Some of my posts may have given the impression that I base everything upon logic, and disdain the supernatural or unexplainable. That's not true, of course, because I love a good ghost story.
I just don't love them as much as my mom does.
For proof, I refer to the time my mother and I got into an argument at the video store. It was the mid- 1980s, and the selection was sparse in those pioneering days of the VCR. Still, it was a little odd to see me, a sullen teenager, arguing to rent "Raging Bull" while my mother insisted on getting "The Omen 3."
You see, my mother - a tough Latina and the pride of San Vicente, El Salvador - has very definite ideas about what constitutes fine cinema. By her criteria, a great film must include at least one of the following elements:
A chase scene featuring a drooling monster in hot pursuit
An unstoppable killer robot/android/cyborg
A hidden door leading to a hellish parallel dimension
A good-looking vampire
A winged demon ripping people's souls out through their chests
These are pretty great standards, of course, and I have no issue with them. But at one point, I thought they were a little too restrictive. Could a great movie also feature subtle character development, dramatic perspectives on another era, or startling insight into the human condition?
Well, my mother would point out that such factors only slow down the movie and delay getting to the really good part where that slimy alien creature devours the lead astronaut's head.
In a way, she's correct.
Horror movies have been unfairly maligned as empty, moronic time-wasters - the creepy third cousin at the cinematic family reunion. Even mainstream comedies get more respect.
But films of this genre are often the cultural barometer of where we stand. In addition, they can serve as a cathartic release for our fears and pain. This may especially be true for those of us who have witnessed violence or suffered through the abrupt departure of loved ones, like my mother has.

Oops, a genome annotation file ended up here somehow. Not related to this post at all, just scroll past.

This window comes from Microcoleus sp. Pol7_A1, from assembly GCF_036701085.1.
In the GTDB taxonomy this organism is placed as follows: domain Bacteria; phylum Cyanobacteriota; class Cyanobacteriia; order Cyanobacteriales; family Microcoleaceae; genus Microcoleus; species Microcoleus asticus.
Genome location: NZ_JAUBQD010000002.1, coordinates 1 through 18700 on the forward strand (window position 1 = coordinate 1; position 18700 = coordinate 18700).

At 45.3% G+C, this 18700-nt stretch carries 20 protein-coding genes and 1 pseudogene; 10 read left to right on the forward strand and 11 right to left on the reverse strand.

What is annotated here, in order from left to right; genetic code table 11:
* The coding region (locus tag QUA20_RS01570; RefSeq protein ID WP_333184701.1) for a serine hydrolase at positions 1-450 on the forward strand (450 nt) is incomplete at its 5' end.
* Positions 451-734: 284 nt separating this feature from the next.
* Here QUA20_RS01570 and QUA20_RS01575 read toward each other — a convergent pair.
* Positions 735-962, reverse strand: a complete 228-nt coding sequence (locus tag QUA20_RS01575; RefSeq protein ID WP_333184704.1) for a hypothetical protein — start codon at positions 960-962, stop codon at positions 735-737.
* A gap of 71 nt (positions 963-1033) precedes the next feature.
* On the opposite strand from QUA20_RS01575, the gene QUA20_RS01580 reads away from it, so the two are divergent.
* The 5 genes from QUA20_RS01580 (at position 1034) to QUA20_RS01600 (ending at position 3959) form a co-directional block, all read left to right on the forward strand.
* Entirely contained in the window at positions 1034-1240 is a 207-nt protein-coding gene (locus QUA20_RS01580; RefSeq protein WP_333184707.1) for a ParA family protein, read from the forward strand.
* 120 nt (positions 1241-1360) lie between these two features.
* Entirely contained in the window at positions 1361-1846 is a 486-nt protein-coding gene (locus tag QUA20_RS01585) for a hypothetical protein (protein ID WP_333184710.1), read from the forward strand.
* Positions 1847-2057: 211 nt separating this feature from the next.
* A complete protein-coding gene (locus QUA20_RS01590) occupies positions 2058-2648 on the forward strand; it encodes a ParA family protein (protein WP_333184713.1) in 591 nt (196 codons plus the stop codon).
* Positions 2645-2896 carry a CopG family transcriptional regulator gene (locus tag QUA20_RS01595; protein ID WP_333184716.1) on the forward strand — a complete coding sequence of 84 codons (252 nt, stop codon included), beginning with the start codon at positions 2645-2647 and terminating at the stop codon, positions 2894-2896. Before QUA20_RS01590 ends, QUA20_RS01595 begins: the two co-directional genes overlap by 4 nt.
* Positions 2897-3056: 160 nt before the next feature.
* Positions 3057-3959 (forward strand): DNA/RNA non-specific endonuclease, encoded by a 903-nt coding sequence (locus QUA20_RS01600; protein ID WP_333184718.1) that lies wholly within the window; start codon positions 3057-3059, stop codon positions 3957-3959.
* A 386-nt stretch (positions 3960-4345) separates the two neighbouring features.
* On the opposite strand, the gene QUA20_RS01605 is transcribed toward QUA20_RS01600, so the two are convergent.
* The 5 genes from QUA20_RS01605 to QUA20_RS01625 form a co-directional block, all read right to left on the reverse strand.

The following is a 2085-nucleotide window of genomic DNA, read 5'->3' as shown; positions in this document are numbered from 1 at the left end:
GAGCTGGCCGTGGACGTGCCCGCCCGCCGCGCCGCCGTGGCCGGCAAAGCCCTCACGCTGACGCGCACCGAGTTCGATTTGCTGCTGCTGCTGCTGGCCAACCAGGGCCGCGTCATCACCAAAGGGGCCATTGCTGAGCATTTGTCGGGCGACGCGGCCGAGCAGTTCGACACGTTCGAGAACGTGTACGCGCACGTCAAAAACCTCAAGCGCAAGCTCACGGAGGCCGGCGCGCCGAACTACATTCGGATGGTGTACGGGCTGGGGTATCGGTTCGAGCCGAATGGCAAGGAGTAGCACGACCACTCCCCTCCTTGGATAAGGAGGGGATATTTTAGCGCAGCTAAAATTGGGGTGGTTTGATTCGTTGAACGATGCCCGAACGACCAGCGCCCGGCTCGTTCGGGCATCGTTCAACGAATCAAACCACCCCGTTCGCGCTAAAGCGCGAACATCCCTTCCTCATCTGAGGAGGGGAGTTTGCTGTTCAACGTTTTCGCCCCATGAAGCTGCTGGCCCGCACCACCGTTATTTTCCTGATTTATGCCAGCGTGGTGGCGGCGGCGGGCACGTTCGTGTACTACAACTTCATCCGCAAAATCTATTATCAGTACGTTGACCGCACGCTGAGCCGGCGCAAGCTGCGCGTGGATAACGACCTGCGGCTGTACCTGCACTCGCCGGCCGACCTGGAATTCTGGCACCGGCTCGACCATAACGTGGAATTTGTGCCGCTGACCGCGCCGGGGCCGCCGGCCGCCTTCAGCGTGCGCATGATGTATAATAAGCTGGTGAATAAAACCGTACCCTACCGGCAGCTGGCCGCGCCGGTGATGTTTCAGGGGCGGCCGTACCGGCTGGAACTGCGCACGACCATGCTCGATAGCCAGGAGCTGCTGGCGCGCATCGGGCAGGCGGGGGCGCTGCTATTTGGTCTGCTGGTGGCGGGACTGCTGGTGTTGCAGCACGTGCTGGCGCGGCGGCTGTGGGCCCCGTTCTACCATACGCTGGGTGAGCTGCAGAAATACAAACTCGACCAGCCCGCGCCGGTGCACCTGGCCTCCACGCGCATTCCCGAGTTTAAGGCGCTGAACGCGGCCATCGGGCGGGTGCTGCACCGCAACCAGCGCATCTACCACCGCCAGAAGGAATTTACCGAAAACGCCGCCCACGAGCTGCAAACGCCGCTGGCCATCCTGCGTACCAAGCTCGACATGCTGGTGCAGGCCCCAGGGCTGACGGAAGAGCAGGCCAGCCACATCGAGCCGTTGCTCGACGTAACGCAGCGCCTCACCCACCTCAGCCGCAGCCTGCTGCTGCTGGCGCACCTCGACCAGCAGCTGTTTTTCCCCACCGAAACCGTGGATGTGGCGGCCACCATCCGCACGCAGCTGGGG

The history of Latin America, in truth, has been one long horror movie for some time. I don't know if we Hispanics are more likely to embrace scary movies, but I wouldn't be surprised if this were true.
For example, one of my friends, a man who is originally from my family's home country of El Salvador, has a vast treasure trove of horror movies. His wife, born and raised in America, tolerates his fascination and puts up with the overflowing boxes of tapes and discs, all of which offer some kind of gruesome imagery.
With so much real-life horror in our backgrounds, we seem well-suited to fictional depictions of terror. Perhaps this is why my mother constantly overrode my fledgling attempts at film snobbery when I was younger.
More than once, she would arrive home from a hard day of work to announce that she had stopped at the video store on the commute. Then she would enthusiastically proclaim, "I picked up the 'Seven Doors of Death'!"
But let me be clear. She actually has good taste, singling out classics like "Rosemary's Baby" and contemporary masterpieces like "The Descent" for high praise. She dismisses substandard fare with a direct "That is not scary" - the ultimate insult for a horror film.
Maybe because I grew up on them, or because I'm Latino, or because movies like "The Others" are so damn cool, I still love these kinds of films. Our joint appreciation for terrifying spectacles is one of the things my mother and I have in common.
For this reason, I have never understood my friends who say they don't know what to do for entertainment when their parents visit. When my mom drops by to see my wife and me, we can always just pop in a DVD of "The Thing."